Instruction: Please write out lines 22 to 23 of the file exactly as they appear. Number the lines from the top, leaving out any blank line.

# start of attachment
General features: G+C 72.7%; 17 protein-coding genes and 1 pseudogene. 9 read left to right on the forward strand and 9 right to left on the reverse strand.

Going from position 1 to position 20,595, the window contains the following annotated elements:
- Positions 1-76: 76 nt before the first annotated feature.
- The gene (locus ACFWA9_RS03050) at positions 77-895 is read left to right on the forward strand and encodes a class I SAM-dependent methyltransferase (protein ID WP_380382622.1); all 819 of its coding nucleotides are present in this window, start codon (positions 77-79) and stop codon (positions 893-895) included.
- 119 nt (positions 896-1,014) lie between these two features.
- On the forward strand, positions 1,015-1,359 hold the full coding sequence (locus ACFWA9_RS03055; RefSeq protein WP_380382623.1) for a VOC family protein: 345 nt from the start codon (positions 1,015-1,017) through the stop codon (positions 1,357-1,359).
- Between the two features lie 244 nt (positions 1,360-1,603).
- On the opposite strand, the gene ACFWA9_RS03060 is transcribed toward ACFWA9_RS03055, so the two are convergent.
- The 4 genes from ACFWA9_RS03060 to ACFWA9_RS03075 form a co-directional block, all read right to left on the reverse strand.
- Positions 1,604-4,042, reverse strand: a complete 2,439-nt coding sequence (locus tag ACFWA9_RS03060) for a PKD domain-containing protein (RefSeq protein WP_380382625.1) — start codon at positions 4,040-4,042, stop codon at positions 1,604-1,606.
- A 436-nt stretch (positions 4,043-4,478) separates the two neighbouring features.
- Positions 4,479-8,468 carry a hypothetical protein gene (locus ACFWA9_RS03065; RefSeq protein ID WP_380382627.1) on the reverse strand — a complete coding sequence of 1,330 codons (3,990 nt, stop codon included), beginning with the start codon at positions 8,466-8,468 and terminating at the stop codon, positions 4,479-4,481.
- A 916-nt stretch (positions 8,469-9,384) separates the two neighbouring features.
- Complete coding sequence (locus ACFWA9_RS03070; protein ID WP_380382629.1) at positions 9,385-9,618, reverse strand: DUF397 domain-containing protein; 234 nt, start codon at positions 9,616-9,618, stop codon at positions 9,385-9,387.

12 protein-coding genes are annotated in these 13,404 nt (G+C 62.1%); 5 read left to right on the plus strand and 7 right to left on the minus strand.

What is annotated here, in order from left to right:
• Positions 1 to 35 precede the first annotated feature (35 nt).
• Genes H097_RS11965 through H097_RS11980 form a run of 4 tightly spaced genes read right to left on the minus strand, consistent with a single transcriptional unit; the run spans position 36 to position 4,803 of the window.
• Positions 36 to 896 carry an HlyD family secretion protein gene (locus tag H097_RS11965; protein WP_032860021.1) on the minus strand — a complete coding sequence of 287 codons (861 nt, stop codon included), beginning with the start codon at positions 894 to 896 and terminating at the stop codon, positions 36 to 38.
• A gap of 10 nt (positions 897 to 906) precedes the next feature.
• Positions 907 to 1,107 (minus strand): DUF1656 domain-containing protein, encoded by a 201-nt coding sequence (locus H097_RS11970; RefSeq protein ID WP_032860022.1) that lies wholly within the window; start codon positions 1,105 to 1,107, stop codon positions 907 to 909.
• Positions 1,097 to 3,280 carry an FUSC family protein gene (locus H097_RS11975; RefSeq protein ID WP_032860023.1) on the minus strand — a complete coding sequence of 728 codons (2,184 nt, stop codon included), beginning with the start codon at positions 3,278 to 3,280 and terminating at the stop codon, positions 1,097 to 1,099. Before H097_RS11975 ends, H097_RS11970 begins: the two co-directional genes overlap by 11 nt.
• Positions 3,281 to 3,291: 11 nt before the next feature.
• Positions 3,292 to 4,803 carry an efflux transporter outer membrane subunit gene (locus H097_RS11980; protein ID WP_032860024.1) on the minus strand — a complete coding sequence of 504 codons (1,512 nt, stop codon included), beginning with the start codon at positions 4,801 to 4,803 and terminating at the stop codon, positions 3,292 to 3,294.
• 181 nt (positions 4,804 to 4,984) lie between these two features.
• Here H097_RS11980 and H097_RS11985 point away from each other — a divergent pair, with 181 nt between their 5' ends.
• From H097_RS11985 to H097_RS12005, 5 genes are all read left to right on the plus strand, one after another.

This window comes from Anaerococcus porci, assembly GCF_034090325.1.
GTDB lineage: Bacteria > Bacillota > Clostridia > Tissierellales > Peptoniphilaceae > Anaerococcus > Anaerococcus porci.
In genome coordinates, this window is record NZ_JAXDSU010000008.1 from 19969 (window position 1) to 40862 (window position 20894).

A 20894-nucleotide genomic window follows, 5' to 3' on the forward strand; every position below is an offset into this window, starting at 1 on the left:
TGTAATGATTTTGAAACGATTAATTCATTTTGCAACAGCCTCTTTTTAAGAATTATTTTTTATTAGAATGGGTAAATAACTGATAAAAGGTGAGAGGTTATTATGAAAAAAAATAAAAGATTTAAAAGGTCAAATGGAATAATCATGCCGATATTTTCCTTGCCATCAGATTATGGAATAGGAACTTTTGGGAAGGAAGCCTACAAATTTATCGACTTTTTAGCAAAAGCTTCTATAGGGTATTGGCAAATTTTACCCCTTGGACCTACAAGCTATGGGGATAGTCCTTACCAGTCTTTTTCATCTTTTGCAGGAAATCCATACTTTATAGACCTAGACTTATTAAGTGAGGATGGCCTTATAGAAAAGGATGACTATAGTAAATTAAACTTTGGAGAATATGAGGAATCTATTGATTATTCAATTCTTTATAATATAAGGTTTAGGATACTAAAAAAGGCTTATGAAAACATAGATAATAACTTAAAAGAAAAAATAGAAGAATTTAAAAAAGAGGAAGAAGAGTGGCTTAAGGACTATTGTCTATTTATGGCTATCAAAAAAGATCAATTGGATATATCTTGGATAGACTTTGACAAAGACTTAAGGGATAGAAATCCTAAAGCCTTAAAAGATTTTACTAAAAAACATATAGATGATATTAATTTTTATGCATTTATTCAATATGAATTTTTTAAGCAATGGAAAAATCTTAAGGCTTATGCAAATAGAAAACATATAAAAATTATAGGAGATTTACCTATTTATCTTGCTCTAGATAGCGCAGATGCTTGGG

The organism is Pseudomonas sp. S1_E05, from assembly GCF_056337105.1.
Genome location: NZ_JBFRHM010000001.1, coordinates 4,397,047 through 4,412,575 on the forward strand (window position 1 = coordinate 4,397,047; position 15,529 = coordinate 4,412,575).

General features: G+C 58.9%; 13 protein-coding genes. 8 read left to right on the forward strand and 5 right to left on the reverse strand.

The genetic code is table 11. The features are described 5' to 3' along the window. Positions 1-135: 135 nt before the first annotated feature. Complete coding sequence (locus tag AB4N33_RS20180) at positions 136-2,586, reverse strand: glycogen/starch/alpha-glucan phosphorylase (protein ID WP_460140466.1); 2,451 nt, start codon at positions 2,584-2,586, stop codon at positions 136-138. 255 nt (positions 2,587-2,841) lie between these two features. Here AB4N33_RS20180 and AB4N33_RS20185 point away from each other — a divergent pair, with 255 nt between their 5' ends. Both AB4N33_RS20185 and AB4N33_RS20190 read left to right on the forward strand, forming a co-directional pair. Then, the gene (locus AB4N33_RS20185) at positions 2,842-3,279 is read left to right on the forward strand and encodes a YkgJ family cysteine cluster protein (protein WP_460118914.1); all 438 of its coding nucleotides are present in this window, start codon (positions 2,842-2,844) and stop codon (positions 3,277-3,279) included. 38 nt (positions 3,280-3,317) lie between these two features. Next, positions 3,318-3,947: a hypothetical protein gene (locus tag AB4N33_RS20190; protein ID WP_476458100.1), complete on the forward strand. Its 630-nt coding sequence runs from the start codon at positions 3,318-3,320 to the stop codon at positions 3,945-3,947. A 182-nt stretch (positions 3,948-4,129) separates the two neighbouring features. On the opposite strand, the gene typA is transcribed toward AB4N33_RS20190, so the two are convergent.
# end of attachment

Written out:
• Positions 1,097 to 3,280 carry an FUSC family protein gene (locus H097_RS11975; RefSeq protein ID WP_032860023.1) on the minus strand — a complete coding sequence of 728 codons (2,184 nt, stop codon included), beginning with the start codon at positions 3,278 to 3,280 and terminating at the stop codon, positions 1,097 to 1,099. Before H097_RS11975 ends, H097_RS11970 begins: the two co-directional genes overlap by 11 nt.
• Positions 3,281 to 3,291: 11 nt before the next feature.